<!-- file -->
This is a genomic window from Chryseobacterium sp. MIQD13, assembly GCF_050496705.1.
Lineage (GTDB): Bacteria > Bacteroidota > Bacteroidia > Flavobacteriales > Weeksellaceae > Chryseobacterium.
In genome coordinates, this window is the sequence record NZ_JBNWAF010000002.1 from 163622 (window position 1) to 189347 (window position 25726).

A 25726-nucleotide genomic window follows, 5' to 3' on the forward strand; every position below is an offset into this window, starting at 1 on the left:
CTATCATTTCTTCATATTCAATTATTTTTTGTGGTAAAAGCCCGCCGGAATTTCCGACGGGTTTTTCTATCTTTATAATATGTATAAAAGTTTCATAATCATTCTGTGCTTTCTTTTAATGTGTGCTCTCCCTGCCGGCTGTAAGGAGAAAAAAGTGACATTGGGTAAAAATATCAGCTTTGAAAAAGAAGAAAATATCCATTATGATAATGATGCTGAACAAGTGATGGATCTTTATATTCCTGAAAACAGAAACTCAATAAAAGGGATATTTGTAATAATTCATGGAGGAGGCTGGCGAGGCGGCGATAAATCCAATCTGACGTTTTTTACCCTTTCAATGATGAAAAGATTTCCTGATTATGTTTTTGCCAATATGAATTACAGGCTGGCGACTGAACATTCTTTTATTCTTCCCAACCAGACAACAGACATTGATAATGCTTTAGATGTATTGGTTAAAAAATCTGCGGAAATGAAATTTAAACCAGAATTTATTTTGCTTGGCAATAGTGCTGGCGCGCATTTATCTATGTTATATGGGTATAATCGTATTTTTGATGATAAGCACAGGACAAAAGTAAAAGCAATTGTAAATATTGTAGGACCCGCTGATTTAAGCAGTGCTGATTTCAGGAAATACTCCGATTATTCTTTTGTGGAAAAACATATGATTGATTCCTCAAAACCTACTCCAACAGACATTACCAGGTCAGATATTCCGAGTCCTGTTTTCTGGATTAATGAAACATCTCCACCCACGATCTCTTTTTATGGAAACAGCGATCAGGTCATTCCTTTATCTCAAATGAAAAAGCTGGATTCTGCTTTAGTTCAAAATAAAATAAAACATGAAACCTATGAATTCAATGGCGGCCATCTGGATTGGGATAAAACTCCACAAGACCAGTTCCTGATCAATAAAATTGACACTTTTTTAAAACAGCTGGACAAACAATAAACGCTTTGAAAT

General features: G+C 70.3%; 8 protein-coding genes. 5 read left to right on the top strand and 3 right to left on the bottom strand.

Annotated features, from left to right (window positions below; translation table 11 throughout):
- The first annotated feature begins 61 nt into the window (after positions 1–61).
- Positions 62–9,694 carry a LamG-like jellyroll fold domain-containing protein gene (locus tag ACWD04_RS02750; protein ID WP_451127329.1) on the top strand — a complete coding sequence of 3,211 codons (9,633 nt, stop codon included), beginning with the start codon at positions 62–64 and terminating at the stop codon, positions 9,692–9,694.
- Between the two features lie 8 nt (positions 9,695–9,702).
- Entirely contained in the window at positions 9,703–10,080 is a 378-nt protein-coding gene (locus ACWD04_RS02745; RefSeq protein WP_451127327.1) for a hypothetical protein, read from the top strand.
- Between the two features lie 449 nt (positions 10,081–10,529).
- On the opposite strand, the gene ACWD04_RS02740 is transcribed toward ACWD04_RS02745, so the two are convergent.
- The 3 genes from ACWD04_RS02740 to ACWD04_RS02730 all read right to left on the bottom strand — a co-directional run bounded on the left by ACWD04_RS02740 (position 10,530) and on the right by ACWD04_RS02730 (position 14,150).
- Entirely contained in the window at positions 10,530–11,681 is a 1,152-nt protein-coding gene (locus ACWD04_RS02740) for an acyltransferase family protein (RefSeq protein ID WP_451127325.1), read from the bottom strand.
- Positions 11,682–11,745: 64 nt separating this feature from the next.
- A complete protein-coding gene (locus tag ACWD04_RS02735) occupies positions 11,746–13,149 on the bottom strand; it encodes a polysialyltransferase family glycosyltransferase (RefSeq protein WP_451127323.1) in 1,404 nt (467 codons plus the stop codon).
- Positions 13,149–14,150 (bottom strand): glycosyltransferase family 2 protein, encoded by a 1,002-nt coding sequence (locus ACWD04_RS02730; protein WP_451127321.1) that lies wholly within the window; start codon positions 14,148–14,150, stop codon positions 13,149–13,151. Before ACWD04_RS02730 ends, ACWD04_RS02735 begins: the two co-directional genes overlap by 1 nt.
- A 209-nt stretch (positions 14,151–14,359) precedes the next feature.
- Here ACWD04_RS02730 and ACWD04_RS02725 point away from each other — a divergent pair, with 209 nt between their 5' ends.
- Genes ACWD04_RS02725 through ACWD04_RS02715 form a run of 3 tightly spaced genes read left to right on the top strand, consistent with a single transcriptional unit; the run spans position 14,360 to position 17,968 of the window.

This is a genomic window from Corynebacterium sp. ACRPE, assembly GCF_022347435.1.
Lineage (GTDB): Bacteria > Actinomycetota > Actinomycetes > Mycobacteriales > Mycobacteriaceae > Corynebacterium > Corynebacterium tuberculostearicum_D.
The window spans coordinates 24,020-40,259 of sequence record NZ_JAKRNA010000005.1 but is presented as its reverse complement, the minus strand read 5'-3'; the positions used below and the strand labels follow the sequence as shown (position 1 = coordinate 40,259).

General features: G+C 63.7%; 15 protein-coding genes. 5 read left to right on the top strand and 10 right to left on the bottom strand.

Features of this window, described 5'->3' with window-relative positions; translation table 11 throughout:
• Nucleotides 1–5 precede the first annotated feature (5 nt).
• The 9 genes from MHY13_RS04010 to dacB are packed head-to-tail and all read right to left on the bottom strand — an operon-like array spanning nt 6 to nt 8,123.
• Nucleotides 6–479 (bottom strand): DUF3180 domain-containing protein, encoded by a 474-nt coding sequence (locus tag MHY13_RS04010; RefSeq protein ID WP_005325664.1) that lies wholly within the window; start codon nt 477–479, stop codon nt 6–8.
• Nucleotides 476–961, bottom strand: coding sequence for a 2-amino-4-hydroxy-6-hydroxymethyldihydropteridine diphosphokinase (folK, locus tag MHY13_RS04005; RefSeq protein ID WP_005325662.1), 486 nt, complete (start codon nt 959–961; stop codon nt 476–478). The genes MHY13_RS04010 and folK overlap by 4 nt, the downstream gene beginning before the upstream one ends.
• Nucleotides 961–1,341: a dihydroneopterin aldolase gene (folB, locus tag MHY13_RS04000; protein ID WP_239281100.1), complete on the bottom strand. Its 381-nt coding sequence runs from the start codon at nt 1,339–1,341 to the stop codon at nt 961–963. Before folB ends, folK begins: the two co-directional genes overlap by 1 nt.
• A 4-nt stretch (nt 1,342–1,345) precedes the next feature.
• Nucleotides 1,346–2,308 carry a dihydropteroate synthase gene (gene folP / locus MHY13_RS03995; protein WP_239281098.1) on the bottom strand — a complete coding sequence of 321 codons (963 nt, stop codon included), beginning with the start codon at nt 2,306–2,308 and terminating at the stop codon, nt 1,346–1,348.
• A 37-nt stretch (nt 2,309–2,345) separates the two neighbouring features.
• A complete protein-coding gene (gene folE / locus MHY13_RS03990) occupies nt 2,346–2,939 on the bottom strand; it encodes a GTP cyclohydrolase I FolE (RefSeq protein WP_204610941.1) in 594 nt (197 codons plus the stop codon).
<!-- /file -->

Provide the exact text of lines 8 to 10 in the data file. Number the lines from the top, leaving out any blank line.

- The first annotated feature begins 61 nt into the window (after positions 1–61).
- Positions 62–9,694 carry a LamG-like jellyroll fold domain-containing protein gene (locus tag ACWD04_RS02750; protein ID WP_451127329.1) on the top strand — a complete coding sequence of 3,211 codons (9,633 nt, stop codon included), beginning with the start codon at positions 62–64 and terminating at the stop codon, positions 9,692–9,694.
- Between the two features lie 8 nt (positions 9,695–9,702).